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In conversation with Kai Whiston

“Devastatingly beautiful symphony”

Kai Whiston’s music sounds like memories put through a shredder and stitched back together into an overwhelmingly eccentric collage. Born to a raver mother, who was a New Age Traveller, Whiston’s influences are deeply rooted in the dawn of what we know rave music to be. On his latest project, Quiet as Kept, F.O.G. , Whiston returns to the nostalgia (real and imagined) of that time, and narrates it through a never-heard-before brooding sound of everything from hardcore, breakbeat and trance to accompanying live string quartets. His distinct production style attracted collaborations from our favs like Shygirl, COUCOU CHLOE and Tommy Cash – and now it’s time for it to shine in full glory with his long-anticipated solo album. Described as a “devastatingly beautiful symphony”, Whiston’s work teleports us to a radical new ground, limitless in its storytelling and musical ambition. In light of the release, we caught up with the artist to deep dive into what’s hiding behind.

Hey! How have you been?

Good. I’ve been directing this video for an artist and preparing for the extended version of my album. Not so much admin stuff, which has been super nice.

Ah nice! Keeping busy after the release. How has it been having the project finally out?

It’s the biggest anticlimax ever. The only difference is that it’s on Spotify now. In your head, you think it’s going to reinvent everything. I find most of the excitement is in the buildup. When it does come out, you have like one afternoon of reading nice things here and there. But if I sit and dwell on it too much, I go crazy. Usually, it’s like post-release depression.

Like a massive dopamine crash.

Exactly, I have to keep working to avoid the comedown. I haven’t had much time to reflect on it, which is good and bad. But right own it feels good.

Could you tell me a bit more about Quiet as Kept, F.O.G.?

I started it very late 2019, around the release of my previous album, Drayan!. I was just dabbling into the visual world of all of it, trying to make these connections. I started with this foggy feeling, and wanted to create a sonic world around that. I was doing a lot of orchestral stuff, string arrangements and ambient music, like an antithesis to making a lot of percussion and drums and heavy bass. Then it developed into kind of dance-y music, which I found very interesting as it was coming back to the music I was listening growing up. My mum was a big raver and a part of the New Age Traveller community. It was an era of Massive Attack and The Prodigy, and it was so defining to be introduced to these artists at an early age. I wanted to use some tropes from that music, and also add that fantasy and mythical element to it, which is more in line with how memories work for me.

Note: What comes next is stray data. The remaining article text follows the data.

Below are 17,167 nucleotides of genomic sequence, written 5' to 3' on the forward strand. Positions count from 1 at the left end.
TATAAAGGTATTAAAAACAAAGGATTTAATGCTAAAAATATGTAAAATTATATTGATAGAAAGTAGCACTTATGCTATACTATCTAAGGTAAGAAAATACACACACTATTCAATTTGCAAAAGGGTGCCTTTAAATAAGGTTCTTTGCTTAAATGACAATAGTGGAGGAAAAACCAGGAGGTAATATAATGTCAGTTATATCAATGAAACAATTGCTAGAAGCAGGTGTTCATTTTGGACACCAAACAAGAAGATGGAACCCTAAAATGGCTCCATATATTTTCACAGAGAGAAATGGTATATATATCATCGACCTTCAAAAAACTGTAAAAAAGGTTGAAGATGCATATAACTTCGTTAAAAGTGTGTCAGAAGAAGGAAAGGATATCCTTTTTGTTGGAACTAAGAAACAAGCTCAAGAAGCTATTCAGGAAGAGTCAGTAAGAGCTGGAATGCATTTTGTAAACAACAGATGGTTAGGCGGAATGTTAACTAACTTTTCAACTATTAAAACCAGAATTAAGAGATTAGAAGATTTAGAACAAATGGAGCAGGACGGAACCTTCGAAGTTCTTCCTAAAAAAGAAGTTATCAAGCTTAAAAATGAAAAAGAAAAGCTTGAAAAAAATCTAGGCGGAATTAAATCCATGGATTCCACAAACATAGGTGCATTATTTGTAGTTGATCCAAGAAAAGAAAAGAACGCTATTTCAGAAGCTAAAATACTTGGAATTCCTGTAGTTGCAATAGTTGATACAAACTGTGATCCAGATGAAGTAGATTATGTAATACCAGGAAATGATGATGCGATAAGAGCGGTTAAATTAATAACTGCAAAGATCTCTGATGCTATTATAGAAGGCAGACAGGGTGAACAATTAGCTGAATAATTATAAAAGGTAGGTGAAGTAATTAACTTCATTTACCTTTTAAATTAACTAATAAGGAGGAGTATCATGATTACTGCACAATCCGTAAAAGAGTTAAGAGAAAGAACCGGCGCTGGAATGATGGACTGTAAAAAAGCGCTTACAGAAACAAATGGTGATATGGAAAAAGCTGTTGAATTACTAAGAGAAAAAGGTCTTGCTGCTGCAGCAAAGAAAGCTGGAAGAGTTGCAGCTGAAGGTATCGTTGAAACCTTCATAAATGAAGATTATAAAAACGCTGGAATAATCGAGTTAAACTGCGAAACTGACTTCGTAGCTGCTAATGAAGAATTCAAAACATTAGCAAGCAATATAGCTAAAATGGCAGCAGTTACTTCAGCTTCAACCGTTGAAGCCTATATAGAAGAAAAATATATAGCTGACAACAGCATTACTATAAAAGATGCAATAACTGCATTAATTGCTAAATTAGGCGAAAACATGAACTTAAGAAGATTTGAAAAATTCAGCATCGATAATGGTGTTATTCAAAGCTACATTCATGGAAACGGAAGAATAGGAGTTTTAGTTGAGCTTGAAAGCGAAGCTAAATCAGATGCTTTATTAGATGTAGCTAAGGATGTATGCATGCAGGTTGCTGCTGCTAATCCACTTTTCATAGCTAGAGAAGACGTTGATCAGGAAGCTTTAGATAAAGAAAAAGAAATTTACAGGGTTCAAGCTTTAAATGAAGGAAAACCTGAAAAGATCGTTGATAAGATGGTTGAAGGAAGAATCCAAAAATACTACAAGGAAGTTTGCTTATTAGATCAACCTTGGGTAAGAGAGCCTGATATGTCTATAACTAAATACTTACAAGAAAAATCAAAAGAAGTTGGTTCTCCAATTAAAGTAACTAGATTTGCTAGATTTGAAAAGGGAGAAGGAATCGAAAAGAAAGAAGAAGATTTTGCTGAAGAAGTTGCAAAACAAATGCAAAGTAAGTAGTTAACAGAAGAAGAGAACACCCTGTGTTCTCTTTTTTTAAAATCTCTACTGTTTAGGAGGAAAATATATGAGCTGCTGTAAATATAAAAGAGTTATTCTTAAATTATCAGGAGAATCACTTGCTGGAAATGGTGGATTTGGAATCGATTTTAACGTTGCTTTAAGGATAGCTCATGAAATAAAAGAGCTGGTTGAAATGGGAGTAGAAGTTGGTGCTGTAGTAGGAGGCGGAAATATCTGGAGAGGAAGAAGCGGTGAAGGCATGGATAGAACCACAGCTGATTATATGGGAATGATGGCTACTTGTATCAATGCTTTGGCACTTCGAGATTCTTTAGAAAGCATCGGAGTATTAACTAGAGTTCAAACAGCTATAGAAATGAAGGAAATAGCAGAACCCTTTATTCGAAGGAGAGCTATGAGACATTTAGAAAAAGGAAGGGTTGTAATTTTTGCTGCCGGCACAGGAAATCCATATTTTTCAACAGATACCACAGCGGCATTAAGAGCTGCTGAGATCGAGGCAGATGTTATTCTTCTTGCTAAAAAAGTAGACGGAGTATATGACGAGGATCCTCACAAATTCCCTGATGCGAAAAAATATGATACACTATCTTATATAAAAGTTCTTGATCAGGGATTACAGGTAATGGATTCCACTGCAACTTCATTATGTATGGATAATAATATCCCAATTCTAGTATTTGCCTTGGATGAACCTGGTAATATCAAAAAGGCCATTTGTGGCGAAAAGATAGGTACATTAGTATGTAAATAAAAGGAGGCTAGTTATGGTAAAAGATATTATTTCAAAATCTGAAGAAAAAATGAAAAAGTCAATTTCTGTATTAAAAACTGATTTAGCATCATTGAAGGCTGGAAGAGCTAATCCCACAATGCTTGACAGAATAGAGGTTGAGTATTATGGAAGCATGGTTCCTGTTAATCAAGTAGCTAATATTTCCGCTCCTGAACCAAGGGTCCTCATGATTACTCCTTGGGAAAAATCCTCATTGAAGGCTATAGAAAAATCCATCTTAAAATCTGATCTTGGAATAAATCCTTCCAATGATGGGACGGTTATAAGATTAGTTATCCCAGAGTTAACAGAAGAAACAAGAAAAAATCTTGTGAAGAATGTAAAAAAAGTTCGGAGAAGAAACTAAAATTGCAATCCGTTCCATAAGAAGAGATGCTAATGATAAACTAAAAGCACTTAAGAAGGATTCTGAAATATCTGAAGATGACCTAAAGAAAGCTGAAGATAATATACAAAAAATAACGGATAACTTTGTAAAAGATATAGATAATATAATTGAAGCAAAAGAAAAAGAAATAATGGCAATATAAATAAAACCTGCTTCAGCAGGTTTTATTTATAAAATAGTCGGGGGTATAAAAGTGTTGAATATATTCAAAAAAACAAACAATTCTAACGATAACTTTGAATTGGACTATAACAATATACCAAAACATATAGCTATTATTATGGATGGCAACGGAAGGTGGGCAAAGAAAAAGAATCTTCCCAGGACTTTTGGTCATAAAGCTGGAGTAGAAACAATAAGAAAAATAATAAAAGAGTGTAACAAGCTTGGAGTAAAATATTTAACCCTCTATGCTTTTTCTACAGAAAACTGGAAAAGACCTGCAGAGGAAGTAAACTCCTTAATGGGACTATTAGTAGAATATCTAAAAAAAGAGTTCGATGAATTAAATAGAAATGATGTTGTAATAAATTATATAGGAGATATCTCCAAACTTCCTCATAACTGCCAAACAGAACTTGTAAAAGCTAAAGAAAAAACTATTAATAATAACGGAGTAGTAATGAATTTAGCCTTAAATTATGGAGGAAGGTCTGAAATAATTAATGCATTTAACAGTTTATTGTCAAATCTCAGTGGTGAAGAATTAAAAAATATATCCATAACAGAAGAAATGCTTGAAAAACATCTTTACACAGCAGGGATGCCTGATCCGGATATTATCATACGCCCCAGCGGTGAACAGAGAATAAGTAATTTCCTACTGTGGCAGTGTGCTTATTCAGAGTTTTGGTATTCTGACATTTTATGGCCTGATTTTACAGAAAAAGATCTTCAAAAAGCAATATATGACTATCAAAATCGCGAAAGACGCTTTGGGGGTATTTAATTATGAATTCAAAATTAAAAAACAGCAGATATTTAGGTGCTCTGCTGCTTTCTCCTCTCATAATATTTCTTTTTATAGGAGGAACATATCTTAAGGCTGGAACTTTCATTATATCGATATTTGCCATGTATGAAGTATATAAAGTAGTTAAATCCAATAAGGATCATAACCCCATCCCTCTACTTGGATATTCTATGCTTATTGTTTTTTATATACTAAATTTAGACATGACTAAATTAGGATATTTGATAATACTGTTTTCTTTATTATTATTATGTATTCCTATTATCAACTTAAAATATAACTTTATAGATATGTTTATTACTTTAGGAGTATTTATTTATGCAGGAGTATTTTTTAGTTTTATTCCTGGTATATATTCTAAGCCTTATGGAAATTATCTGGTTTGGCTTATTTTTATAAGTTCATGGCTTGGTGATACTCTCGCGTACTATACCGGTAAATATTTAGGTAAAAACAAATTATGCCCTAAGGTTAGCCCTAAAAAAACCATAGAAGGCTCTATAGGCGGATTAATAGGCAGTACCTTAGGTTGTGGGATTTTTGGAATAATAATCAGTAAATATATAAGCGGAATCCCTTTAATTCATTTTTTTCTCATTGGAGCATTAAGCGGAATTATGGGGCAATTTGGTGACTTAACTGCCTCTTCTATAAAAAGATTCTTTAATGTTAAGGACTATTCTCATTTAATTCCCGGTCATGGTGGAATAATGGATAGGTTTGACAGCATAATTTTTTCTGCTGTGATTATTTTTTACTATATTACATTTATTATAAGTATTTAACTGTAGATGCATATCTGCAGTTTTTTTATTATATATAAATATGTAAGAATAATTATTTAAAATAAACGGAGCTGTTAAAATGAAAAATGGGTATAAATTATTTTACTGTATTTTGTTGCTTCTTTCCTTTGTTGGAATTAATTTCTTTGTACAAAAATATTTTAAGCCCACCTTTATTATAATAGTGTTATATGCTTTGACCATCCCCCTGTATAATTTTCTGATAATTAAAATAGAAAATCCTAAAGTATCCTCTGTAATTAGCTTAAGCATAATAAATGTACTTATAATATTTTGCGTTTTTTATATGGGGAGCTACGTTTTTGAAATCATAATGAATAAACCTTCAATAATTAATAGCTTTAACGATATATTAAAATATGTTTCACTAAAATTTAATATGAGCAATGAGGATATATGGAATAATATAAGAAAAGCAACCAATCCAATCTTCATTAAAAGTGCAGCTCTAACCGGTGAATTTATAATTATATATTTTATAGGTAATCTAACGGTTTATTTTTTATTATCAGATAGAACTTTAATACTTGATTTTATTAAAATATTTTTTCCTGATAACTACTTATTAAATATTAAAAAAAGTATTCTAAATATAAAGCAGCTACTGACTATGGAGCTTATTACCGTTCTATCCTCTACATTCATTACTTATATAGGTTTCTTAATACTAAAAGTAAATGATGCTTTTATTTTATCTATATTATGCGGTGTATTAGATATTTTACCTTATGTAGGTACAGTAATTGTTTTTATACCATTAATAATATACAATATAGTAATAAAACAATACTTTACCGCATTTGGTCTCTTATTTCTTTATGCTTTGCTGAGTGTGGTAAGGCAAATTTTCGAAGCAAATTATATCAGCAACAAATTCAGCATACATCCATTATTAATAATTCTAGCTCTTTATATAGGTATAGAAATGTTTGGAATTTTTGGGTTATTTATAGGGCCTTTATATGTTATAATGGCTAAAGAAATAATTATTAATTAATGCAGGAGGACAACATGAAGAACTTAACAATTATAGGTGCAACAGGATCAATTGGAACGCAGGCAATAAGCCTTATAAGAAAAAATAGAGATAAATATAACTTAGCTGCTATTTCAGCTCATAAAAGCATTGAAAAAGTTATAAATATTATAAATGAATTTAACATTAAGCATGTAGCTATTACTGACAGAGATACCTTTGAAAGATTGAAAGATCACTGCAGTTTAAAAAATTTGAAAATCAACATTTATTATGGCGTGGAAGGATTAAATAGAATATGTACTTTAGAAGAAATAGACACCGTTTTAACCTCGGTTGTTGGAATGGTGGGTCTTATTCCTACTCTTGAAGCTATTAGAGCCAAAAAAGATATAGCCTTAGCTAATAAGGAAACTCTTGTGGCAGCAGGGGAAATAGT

The album definitely gave me a dream-like, distorted memories feel.

Yeah, it’s around my memories of growing up, in a romantic and over-the-top way. It’s almost like these memories become mythological after a certain period of time, raw facts break away and it becomes emotion-based. I also wanted to create something that told the story of my mum and her upbringing, and where I fell in all of that. For a long time, I was critical of the community my mum was a part of, and how it affected my upbringing. After I left home and had my own freedom in the world, I reached a point of having this more rounded view – you begin to see the situation for what it is. This album is a musical exploration of that. Artistically and sonically, it’s a bit of a left turn from what I usually do, but explains this particular story better.

So, what was you mum’s world like, and how did you fit in there? Not to sound too Freudian, haha

My mum left home when she was about 15, in like late 80s. She joined the New Age Traveller community, which is this community of nomads, living off-grid in caravans and buses, with this idea of freedom and not being attached to one place. She was in the thick of it when Acid House was born, and everything around what we know to be rave music. They were just constantly chasing the rave. She was a visual artist, so was a lot of designing backdrops, flyers and murals for musicians. She did this throughout the 90s and then had me in ’99, so had to change up her lifestyle and get out of that environment. I think by that point she’d seen a lot of difficulties with kids in those communities.


Can you recall much from that time?

I was homeless or living in caravans until I was maybe one or two years old, but I still grew up around those communities afterwards. Our house was a hotbed of people coming in and out, a lot of my mum’s friends and many weird characters, sometimes problematic characters. It became kind of like a social little club thing. I’m still in touch with some of those people, but also have had a healthy distance. Which was needed, to not be overly sentimental or protective about these things. I have all these phone conversations with my mum interwoven into the album, her talking about all the romantic and amazing sides of that lifestyle, as well as some grim and horrible things. I tried to depict all of that in a balanced way – as balanced as an emotional view of the past can be. There are no big conclusions, it’s just an experience of that life. It’s been interesting to see the reactions to it. Most people listening to this album don’t know anything about the New Age Travellers community or anything, and then they become engaged through the storytelling, and find their own relevancy to it.

I feel like there is a lot of glorification of this nomadic hippie lifestyle nowadays. With so much chaos and uncertainty in the world, this idea of not conforming and living off-grid has become so romanticised.